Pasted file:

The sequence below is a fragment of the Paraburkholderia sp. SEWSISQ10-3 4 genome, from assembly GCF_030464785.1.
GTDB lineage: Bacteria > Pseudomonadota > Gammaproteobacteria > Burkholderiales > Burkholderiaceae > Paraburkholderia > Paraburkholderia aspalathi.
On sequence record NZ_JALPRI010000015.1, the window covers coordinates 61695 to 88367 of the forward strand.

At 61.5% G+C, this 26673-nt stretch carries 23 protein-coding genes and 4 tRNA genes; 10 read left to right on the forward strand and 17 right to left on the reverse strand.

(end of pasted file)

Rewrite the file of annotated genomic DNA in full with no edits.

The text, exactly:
The sequence below is a fragment of the Paraburkholderia sp. SEWSISQ10-3 4 genome, from assembly GCF_030464785.1.
GTDB lineage: Bacteria > Pseudomonadota > Gammaproteobacteria > Burkholderiales > Burkholderiaceae > Paraburkholderia > Paraburkholderia aspalathi.
On sequence record NZ_JALPRI010000015.1, the window covers coordinates 61695 to 88367 of the forward strand.

At 61.5% G+C, this 26673-nt stretch carries 23 protein-coding genes and 4 tRNA genes; 10 read left to right on the forward strand and 17 right to left on the reverse strand.